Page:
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Failed cannabis applicants return to court in attempt to block successful license awards

On Thursday the Alabama Medical Cannabis Commission (AMCC) is scheduled to meet virtually. This meeting is the next step in the issuing of licenses to business entities allowing for the legal production of Alabama grown and produced medical cannabis. The Commission is scheduled to meet at 1:00 p.m.

Prior to that meeting, plaintiffs in lawsuits challenging the cannabis awards will meet in Circuit Court in Montgomery where they are expected to ask Judge James Anderson to put a stay on the proceedings.

Applicants who did not receive awards by the Commission to produce medical cannabis are suing to block the issuing of the licenses next month.

RELATED: Alabama Medical Cannabis Commission awards licenses to integrated facilities

All of this has happened before. In June, the Commission made cannabis awards. Plaintiffs then filed lawsuits, and the Commission later vacated the awards to settle the lawsuits with disgruntled failed applicants. In August, the Commission issued new awards. Additional failed applicants filed lawsuits.

To settle these legal complaints and avoid depositions and a lengthy trial, the Commission vacated those awards as well.

In court-ordered mediation, attorneys for the AMCC agreed not to consider the scoring of the applications by independent evaluators hired by the University of South Alabama. This satisfied most of the plaintiffs at that time, and most of those earlier lawsuits were dismissed with prejudice by the court.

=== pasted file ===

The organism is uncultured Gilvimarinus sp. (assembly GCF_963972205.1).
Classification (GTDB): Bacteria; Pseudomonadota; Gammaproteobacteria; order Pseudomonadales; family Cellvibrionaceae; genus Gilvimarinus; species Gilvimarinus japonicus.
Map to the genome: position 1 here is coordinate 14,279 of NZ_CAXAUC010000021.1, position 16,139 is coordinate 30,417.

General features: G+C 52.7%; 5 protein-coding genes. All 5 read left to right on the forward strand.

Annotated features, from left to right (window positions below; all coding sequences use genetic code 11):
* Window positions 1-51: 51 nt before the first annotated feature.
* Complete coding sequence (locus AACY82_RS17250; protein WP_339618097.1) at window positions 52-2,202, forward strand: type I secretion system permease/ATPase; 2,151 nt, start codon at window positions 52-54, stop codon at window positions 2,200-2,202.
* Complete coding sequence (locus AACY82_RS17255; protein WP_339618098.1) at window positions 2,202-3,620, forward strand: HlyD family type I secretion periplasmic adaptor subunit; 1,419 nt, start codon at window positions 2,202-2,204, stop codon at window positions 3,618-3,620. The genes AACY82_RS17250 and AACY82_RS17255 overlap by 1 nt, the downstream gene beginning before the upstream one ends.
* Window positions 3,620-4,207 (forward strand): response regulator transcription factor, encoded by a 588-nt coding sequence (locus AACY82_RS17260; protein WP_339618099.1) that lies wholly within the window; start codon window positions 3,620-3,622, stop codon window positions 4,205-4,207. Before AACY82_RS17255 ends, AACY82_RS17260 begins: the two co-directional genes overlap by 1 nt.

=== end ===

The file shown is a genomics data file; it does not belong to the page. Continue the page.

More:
RELATED: Settlement reached in Alabama medical cannabis lawsuits

In late November and early December, all of the applicants were given the opportunity to make direct presentations to the commissioners themselves. The individual commissioners then ranked the applications in all of the categories from first to last.

Those rankings were then totaled and averaged, then the commission voted to make new awards based on those rankings.

Categories included: Cultivator, processor, secure transporter, testing laboratory, dispensary, and integrated facilities — which allows the business to grow, process, transport and dispense medical cannabis.

36 applicants applied for the five integrator licenses. The number of licenses that the commission an award was set by the original 2021 legislation creating the AMCC and authorizing the Commission to write the regulations for the Alabama medical cannabis industry and make the awards.

RELATED: Medical cannabis coming soon? 21 businesses awarded licenses

According to the posted agenda, the AMCC will approve the minutes of the past six commission meetings and authorize Director John McMillan to engage a hearing officer to consider the complaints of failed applicants. The AMCC will also consider other items related to holding those investigative hearings. Any orders from Judge Anderson in Thursday morning’s court proceeding could potentially impact the meeting scheduled for later that day.

In addition to a number of lawsuits that have been filed with the Montgomery Circuit Court, there is a lawsuit that has been filed in federal court by one of the plaintiffs.

The Commission remains hopeful that Alabamians diagnosed with a qualifying medical condition will be able to purchase Alabama grown medical cannabis sometime in the spring.

The next meeting of the Commission is scheduled for January 11 at 1:00 p.m.

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